An ode to Dubai Marina: why there has never been a better time to live there
There might be a lot of construction, but it's resulting in a revitalised neighbourhood
Once upon a time, Dubai Marina was one of the emirate’s most desirable districts. With its towering skyline visible from every direction, waterfront apartments, superyachts docked nearby and always-buzzing atmosphere, it was the “It” suburb where most property hunters wanted to live – at least when many first arrived in the UAE.
I was one of those people. After a miserable month-long stint in a dingy flat in JLT, I moved into a fully furnished apartment in Dubai Marina “just for my first year, until I settled somewhere a bit further out, somewhere a bit more permanent”. That first year came and went, as did the next. I’m currently in my third year at my “temporary” home.
And yet, these days, the marina seems to have lost the gravitas it once had; its light dimming a little each time a newer, more shiny neighbourhood is announced. But that’s no bad thing. It could be why there’s never been a better time to live there.
For starters, with that downturn in popularity comes a monumental drop in rents. When I first moved in I was paying Dh75,000 for my one-bedroom apartment; two years later, it has fallen to Dh57,000. Granted, I’m in one of the district’s older buildings, but it means that when the time comes to renew next year, I’ll be first in line for one of the newer towers, where flats once cost Dh100,000, and are now going for about Dh80,000. I may not be about to start rubbing shoulders with Roger Federer or Fernando Alonso in Le Reve – one of the area’s swankiest towers – any time soon, but there are plenty of brand-new apartments on the market that in 2017 would have been well out of my reach. A Palm Jumeirah and Dubai Marina View? Come at me!
Besides, I may have been irked by it at the time, but all the construction that once blighted Marina Promenade has given way to gleaming, newly completed towers, and a transforming skyline. There can’t be many other residential districts in the world where you’re constantly asking “is that new?” every time you take a stroll down the road.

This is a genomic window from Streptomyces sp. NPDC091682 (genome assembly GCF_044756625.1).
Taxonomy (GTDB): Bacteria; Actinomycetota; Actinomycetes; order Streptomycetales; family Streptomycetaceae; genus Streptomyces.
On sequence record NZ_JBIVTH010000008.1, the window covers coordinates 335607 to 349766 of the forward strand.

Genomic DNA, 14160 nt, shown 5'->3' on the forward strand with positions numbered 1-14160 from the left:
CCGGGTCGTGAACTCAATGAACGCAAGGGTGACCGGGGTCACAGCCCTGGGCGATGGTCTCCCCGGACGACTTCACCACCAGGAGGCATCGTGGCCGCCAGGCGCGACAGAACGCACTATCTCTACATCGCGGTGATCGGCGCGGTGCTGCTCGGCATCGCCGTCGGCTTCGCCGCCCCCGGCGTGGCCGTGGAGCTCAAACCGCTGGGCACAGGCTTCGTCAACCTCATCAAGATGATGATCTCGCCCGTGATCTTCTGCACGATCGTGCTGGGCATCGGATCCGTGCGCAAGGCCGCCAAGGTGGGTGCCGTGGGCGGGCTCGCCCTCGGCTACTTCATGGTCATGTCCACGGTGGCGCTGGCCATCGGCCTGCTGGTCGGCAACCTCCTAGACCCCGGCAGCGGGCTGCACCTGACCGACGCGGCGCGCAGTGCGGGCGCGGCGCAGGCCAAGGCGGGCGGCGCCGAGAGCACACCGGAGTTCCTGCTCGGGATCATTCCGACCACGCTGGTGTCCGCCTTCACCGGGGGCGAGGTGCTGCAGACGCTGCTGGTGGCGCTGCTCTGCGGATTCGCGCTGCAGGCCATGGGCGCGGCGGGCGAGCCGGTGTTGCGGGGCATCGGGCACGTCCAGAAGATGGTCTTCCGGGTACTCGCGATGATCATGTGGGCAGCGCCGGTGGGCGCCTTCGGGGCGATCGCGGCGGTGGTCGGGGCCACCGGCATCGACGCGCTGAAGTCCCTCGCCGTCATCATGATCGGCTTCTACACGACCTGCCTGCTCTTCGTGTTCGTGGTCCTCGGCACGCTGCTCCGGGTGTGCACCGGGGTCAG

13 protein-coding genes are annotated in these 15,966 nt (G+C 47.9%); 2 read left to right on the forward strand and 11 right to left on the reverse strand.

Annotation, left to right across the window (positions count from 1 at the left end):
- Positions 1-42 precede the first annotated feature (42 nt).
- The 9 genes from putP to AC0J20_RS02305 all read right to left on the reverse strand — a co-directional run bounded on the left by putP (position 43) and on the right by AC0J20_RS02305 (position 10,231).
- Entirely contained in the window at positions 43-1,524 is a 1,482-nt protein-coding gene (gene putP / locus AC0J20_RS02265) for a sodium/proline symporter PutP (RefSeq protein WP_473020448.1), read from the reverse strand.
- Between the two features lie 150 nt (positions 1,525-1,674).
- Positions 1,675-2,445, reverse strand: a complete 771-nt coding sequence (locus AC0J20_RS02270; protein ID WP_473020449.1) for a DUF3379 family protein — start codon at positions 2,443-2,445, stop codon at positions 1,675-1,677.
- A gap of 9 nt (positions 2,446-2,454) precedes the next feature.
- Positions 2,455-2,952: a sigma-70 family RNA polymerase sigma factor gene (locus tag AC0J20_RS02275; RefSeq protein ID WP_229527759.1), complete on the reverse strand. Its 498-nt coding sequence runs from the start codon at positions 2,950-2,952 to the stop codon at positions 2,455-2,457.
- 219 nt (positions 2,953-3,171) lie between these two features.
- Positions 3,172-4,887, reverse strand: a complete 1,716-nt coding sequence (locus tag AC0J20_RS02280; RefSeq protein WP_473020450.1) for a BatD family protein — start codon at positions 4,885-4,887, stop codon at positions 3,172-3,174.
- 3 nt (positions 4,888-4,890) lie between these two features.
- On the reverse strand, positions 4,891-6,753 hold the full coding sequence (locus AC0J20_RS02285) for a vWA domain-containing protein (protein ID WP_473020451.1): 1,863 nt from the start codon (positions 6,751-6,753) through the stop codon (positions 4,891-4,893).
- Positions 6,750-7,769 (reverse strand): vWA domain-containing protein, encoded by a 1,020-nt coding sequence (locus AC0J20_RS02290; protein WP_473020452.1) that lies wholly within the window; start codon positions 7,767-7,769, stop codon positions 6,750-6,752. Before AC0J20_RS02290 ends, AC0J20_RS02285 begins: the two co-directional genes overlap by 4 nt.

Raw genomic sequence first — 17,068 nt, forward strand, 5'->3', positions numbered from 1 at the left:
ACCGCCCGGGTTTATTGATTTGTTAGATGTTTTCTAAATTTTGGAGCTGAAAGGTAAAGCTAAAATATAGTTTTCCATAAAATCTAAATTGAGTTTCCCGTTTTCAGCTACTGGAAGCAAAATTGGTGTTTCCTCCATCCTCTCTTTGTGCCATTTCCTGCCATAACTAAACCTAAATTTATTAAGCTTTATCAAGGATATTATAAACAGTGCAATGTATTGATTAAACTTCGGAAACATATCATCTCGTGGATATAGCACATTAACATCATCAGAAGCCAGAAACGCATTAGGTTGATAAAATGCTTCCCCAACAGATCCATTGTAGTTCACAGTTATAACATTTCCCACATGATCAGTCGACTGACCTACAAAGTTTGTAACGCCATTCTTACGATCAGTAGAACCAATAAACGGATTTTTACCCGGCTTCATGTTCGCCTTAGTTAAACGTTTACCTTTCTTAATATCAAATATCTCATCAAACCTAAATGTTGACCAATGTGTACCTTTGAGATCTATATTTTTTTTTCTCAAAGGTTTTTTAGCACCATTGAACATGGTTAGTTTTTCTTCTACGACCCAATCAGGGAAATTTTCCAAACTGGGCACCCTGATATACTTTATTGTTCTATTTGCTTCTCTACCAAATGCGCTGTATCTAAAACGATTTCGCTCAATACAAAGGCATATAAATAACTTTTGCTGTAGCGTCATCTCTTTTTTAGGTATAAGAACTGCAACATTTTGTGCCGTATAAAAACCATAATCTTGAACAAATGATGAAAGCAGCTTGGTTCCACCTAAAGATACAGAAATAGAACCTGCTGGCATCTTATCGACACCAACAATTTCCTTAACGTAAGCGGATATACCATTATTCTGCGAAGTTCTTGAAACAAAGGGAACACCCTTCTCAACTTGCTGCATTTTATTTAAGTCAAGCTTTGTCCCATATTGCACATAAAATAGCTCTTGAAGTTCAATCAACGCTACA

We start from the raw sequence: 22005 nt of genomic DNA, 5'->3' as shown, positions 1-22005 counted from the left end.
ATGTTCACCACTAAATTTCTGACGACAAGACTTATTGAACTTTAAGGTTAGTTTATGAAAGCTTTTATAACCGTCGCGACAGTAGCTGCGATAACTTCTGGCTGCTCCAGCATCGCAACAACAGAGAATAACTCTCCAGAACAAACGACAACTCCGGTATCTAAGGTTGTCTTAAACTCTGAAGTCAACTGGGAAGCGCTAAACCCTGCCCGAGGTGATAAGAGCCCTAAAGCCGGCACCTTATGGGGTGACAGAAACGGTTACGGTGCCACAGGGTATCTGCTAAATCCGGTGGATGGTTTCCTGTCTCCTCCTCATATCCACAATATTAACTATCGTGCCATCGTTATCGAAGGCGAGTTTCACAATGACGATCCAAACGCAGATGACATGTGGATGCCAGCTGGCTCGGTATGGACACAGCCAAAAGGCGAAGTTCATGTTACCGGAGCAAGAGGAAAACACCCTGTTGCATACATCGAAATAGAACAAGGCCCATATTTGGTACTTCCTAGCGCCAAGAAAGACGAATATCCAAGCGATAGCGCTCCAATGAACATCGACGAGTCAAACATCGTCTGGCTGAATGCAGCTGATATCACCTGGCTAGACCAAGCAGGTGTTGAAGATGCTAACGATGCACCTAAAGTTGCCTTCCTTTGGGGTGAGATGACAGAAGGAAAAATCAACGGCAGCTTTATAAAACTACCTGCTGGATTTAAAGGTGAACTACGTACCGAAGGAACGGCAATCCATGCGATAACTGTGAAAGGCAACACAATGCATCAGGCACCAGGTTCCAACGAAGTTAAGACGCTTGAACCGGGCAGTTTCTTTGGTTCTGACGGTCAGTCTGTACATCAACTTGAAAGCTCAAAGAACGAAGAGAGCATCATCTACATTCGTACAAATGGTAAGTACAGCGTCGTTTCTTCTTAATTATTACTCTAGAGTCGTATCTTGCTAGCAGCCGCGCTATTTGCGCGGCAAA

The once seemingly dormant patches of sand that used to pepper a stroll around the boardwalk are in a flurry of action now, too. The Crowne Plaza is nearing completion and another waterfront development nearby is rocketing into the sky. Plenty of other towers have also completed – Sparkle Towers being one of the most recent. Even the tiniest of unutilised patches are being overhauled in creative ways. The once-barren lot in front of Marina Hotel Apartments has become a grandstand-type seating area, complete with gimmicky red phone booths and soft grass to picnic on while overlooking the water. Down the other end of the Marina, a small, dusty corner is now a vibrant green space. This (and the cooler weather) have resulted in more people being out and about and there’s more of a community feel to the area.
Morning runs now afford a smile and, if you’re lucky, a friendly greeting from a passerby. It seems it’s home to a more diverse make-up of cultures, too.
Between the children giggling from the many underbridge playgrounds, the couples dressed in their best garb heading out for a Pier 7 dinner, the shoppers heading for Dubai Marina Mall and the many, many exercisers making the most of the wide boardwalk, that buzzing ambience never abates. Then there are the food trucks that cram on to the path outside the mall, creating an almost festival-like atmosphere as you stop in for a Salt burger under the festoon lights on a Friday night.
Having said all that, I’m also well aware it’s not all gelato carts and London phone boxes – and almost everyone in Dubai probably has a Marina complaint. For me, those are the seemingly endless minutes lost to waiting for a tram, the Thursday night traffic (top tip: don’t live any further into the Marina than Al Marsa Street, aka the absolute fringe), the lack of greenery and the scarcity of nice restaurants (luckily, the culinary melting pot of JLT is five minutes by foot over the metro bridge).
But, considering that in New Zealand I lived in a cold, damp old villa with no central heating that was miles from any form of tiny convenience store, and that the best water view I had was a squalid swamp at the end of our street, those aforementioned issues are first-world problems I can deal with.
It’s probably not an area I’ll ever tire of, to be honest. And that’s saying something, because I see rather a lot of it. Most weeks, I’ll run around the boardwalk at least three times. I’ll stroll along it at least another two times, whether it’s in search of food, meeting friends or off on my weekly shop at Carrefour. I’ve trained for three marathons around the very same nine-kilometre loop.
If I’m honest with myself, when it comes time to renewing my lease next year, as much as I say it’s time to move out to the suburbs, I’ll probably be moving to another tower in the near vicinity – if I’m not simply staying put.
Updated: November 28, 2019 03:43 PM